Liberty Steel workers face uncertainty after Stocksbridge plant sale

Tom Flanagan, is a member of the YCL in Stirlingshire

5,000 workers are worried for their livelihoods after the UK’s third largest steel producer, Liberty Steel, announced plans to sell off it’s Stocksbridge plant in order to pay off the debts owed by the company.

The back door deal made in Dubai between Indian steel tycoon Sanjeev Gupta and Investment Bank Credit Suisse will be a nice sweetener for the shareholders of Suisse, after they lost more than £1bn when Mr Gupta’s main financial backer Greensill Capital went bust in March, all at the expense of the workers in what used to be the steel capital of the world.

The sale will also include Stocksbridge’s downstream plants, which include the narrow strip mill at Brinsworth, which employs a further 700 men and women. 

The uncertainty of the pandemic is another excuse Liberty are using, after the aerospace industry, one of the plant’s biggest customers, no longer had the same demand due to lack of flights and holidays during the pandemic.

A spokesperson for the National Trade Union Steel Coordinating Committee, said: “Stocksbridge and its downstream plants are strategically important businesses vital to our country’s defence, energy and aerospace sectors.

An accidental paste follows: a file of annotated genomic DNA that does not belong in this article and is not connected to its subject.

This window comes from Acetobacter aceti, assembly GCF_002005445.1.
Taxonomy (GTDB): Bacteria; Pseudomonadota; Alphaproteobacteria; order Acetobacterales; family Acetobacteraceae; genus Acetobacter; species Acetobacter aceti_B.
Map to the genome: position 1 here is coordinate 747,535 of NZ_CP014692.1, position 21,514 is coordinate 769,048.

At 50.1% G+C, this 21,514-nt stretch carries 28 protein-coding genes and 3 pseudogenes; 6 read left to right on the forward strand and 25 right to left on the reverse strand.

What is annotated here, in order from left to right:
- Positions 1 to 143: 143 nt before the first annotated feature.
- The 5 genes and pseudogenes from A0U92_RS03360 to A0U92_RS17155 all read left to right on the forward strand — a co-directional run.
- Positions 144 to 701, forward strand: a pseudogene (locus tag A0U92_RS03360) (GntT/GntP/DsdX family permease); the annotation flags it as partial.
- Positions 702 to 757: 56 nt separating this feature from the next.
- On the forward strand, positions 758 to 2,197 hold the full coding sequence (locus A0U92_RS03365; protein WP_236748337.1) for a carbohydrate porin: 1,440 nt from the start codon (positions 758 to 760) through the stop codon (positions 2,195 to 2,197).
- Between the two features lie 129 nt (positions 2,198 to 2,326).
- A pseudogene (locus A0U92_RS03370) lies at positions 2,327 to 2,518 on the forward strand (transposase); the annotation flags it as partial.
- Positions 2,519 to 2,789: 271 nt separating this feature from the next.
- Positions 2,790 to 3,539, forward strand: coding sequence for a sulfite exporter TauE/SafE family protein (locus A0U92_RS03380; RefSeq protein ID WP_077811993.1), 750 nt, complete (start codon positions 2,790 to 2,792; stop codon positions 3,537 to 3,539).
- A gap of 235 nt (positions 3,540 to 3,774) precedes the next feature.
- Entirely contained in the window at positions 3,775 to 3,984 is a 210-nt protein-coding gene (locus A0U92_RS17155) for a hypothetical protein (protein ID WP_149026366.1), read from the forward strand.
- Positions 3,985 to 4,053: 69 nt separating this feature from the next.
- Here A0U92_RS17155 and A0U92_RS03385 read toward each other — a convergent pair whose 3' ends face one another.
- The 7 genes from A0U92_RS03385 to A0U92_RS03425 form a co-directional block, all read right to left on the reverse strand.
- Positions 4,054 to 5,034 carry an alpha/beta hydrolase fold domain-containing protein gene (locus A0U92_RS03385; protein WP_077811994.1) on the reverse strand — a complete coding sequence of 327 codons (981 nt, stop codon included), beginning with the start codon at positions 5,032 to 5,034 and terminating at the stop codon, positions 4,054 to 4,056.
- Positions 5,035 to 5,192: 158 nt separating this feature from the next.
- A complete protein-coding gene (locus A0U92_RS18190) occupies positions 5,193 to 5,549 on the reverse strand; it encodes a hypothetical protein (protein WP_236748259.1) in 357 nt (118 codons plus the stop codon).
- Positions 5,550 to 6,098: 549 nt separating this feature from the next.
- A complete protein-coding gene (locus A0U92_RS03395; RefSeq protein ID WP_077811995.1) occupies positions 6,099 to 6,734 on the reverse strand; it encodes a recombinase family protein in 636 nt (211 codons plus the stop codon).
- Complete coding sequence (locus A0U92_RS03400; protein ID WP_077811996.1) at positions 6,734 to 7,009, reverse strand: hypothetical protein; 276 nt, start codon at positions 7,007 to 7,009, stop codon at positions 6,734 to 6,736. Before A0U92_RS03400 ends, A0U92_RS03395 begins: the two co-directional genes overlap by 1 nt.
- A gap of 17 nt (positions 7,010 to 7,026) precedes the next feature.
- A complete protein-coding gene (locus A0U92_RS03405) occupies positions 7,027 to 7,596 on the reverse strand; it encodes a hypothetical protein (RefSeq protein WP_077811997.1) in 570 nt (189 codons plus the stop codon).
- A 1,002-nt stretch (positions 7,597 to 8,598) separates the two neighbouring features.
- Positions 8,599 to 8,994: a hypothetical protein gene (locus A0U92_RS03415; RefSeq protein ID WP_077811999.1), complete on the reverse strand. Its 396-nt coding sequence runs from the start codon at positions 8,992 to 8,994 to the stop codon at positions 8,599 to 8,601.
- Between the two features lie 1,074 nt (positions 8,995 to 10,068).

The future for these businesses must be secured and the trade unions will hold Sanjeev Gupta to his promise that none of our steel plants will close on his watch.

Liberty must act as a responsible seller and run a transparent sales process which fully engages the trade unions. We will expect to meet any potential buyer to scrutinise their plans and test their commitment to the workforce and our industry.”

Joe Kiggins, the Secretary of the South Yorkshire branch of the YCL told Challenge:

This is typical of the games that capital has played with South Yorkshire for years, for all the talk of new investment and levelling up, more jobs are at risk due to back door deals from people we’ll never meet, and many are worried about their futures in what was once a stable industry. The YCL urges Mr Gupta to protect jobs in what was once a key part of life for men and women in our area.

We also call upon the government to step in, and ensure these jobs are secure by any means necessary.

Tom Flanagan